Jan 162009

Hi everybody. I’m sitting on the train right now, have some images of yesterday processed and already uploaded, an Image of the Day selected, a title found, and only some text to write. Here we go:

Snow in a city, oh my, what a mess this is. Let’s talk about this image first. Like all the others it has been shot with the Sigma 20/1.8, my favorite lens at the moment. Basically what I saw and what caused me take the image, were two signposts, none of them vertical, leaning in different directions. I’ve accented this by pointing the lens down, and with a wide-angle, this strongly distorts the angles. Of course the size difference between the two posts is exaggerated as well, but there were enough other oblique lines to make up for it.

The second image is much more interesting and at the same time slightly borderline. I don’t know how you think about it, but I believe it is a stunning image. The only problem is, it is not wholly mine. Below you see the original poster.

The 20/1.8 focuses very near, practically to within an inch of the front element. That’s what I have used here, and I have used the curvature of the advertising pillar to create the illusion of a real face. Additionally the distortion of the wide-angle has added something like a smirk that clearly is not in the original image.

Actually I like this image so much, that I would certainly have made it the Image of the Day, if there had not been these nagging questions.

I definitely had the right to make the image, no doubt about it. I suppose I could even sell it, because although it is obviously derived, there is a substantial artistic contribution by me. I really use this image as a subject, just like I do with other things on the street, architecture, people, whatever. It’s simply one element that I use in a composition of mine. Still …

I’m very interested in the legal situation in different countries. But even more so, I am interested in your view of the, well, let’s call it moral situation. If this were your image, would you call it Your image? Is this appropriation? What do you think?

The last image of yesterday was shot on the playground that we saw the last time in “822 – Why Don’t You Find Out For Yourself“.

The Song of the Day, “Ragged & Dirty“, is an old blues that Bob Dylan performed on his 1993 album “World Gone Wrong”. This is from an interesting period when on stage he performed his own songs, but on two albums of that time he played other people’s blues music. And very well he did 🙂

YouTube has a different version. Admittedly it’s not Dylan, but it’s actually quite good and not far away stylistically.

Funny. Now that I think of it, I have said no word about the Image of the Day. Uhhh … well … it’s a … a cart. Yeah, really 🙂

  4 Responses to “825 – Ragged & Dirty”

    (SLAP!) “Don’t do that!”
    (SLAP!) (SLAP!) (SLAP!) (SLAP!)
    “Okay… Okay… I’ll lookit the image… Sigh…”

    It’s beyond charmimg I guess because the way that humans have soiled the walls is similar to garbage and well, you’ve packaged the dirty wall with packaged dirt. But… what I find really interesting is that the trash actually is so well ordered that it shows the trash makers care to make things better, while the graff painters purposely want to make things worse. Great juxtaposition Andreas.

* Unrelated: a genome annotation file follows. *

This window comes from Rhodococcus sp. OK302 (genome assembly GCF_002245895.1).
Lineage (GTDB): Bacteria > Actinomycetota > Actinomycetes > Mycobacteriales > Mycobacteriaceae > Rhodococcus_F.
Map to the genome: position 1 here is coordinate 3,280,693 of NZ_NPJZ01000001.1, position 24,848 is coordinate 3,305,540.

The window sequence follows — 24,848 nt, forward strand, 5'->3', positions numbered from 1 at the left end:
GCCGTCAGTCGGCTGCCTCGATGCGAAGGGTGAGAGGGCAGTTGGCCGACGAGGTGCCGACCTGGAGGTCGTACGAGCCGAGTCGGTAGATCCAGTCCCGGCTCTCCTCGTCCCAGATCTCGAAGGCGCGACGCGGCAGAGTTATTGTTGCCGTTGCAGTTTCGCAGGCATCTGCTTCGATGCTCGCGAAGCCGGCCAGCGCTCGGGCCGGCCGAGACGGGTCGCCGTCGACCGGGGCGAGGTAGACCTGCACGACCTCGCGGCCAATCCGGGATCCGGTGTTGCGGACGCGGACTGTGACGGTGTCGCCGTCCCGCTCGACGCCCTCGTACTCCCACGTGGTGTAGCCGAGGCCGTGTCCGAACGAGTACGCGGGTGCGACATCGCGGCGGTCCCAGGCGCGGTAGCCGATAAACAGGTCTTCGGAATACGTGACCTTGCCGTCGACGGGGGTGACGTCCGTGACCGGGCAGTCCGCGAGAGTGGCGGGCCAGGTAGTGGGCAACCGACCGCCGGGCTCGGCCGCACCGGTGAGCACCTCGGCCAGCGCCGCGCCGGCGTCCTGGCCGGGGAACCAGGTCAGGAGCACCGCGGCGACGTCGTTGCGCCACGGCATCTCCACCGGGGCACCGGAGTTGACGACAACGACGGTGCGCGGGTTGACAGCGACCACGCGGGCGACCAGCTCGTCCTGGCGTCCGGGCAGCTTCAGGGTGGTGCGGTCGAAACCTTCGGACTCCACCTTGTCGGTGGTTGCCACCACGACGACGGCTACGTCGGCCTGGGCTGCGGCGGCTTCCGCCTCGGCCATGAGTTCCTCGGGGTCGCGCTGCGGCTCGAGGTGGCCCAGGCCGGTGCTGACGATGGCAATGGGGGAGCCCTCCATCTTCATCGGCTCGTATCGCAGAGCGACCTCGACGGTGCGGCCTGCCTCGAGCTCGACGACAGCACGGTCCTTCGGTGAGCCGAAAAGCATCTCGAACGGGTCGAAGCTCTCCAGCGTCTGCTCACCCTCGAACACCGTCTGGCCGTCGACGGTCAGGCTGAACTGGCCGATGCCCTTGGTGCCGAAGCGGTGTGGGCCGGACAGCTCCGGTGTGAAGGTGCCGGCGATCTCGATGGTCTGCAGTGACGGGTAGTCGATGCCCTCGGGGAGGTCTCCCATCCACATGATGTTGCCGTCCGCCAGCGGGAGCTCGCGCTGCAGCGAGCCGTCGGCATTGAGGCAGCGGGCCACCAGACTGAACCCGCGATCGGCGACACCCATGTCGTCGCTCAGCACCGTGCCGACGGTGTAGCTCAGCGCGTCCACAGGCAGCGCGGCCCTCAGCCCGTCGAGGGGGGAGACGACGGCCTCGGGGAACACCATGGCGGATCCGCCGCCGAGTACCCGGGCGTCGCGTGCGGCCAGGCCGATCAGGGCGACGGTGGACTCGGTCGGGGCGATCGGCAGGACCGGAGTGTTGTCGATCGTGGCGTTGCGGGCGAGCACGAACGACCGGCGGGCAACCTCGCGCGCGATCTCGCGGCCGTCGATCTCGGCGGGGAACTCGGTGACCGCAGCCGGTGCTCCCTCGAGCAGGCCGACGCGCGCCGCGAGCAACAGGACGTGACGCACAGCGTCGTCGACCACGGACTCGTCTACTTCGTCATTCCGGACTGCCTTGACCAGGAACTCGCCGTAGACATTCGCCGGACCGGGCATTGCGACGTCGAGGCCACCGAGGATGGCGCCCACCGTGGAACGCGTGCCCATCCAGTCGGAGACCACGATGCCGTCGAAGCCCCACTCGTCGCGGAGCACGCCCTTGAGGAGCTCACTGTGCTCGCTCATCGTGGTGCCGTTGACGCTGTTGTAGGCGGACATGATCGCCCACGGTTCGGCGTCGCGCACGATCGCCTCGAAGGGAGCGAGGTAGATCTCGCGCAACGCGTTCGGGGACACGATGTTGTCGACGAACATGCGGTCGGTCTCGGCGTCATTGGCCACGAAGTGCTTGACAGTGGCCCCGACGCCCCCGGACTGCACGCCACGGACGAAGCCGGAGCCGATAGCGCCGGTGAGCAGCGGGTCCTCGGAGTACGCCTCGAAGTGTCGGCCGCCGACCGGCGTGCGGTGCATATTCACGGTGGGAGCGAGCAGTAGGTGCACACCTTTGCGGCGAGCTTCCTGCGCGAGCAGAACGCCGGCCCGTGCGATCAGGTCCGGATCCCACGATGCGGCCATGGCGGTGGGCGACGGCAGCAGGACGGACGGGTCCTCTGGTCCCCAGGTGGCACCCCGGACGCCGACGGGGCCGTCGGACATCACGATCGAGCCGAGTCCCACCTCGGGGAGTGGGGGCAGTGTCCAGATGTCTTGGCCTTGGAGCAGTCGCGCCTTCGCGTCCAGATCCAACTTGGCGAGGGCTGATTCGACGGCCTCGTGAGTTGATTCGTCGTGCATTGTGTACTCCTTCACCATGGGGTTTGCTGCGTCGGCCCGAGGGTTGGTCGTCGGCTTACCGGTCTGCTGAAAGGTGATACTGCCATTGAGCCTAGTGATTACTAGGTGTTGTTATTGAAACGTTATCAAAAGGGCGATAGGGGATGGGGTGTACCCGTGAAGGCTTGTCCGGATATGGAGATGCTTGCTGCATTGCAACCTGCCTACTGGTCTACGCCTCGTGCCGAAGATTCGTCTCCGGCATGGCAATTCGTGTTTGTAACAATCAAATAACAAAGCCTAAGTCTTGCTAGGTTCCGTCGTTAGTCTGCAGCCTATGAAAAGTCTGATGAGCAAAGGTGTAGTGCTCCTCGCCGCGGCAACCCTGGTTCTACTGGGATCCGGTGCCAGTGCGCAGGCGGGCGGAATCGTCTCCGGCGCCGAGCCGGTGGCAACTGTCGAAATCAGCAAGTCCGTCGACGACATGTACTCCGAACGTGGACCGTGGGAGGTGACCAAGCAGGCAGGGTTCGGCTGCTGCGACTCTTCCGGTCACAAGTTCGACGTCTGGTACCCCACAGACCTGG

Now for the others…

    Your slushy street scene shows a very difficult accomplishment for an artist. I am reading a book on neuro science. The author says that the brain is a lazy piece of meat and in trying to save effort it purposely blanks out the every-day. In fact we must force it to see the most familiar commonplace around us. And here you’ve done that in a way that drops me onto a story arc. Especially since what is commonplace to you, isn’t to your visitors. Cool!

    Actually four is showing off. It lets us see just how technically impressive image three is. As usual you’ve pulled off a seamless fantasy by turning the poster into a fierce urban warrior. And that of course makes us explain what the hell that juxtaposition of stuff is doing all in one place. Wonder is wonderful.

    As for image five. Darn, I don’t get it. But that’s just me and what do I know?

  2. Thanks Ted. Nothing to get in #5. I should have omitted it 🙂

  3. Great series of images. The image of the day really did grab me as it scrolled onto my screen and I spent a considerable amount of time in there poking about, looking at all the details.

    I do like your take on the poster and yes, I have also thought about the implications of photographing other peoples’ art and then posting it as a photograph which I, in turn, present as my own work. This dilemma was nagging me every time I photographed an image for the graffiti series I did some time ago. In the end, I rationalized that the work was, after all, in a public space so it was free for the taking. I have no idea what the laws are here regarding this however and I admit I’d be a little nervous about selling a photo of someone else’s art.

  4. Yup! Especially when it’s a high-level production as certainly for this poster was the case. André Heller is one of the most respected and famous artists in Austria, and when he produces a circus show, he’ll certainly work with first-rate photographers. Thus I guess with this particular poster, the chance to step on someone’s toes who can afford a suit is pretty high 🙂

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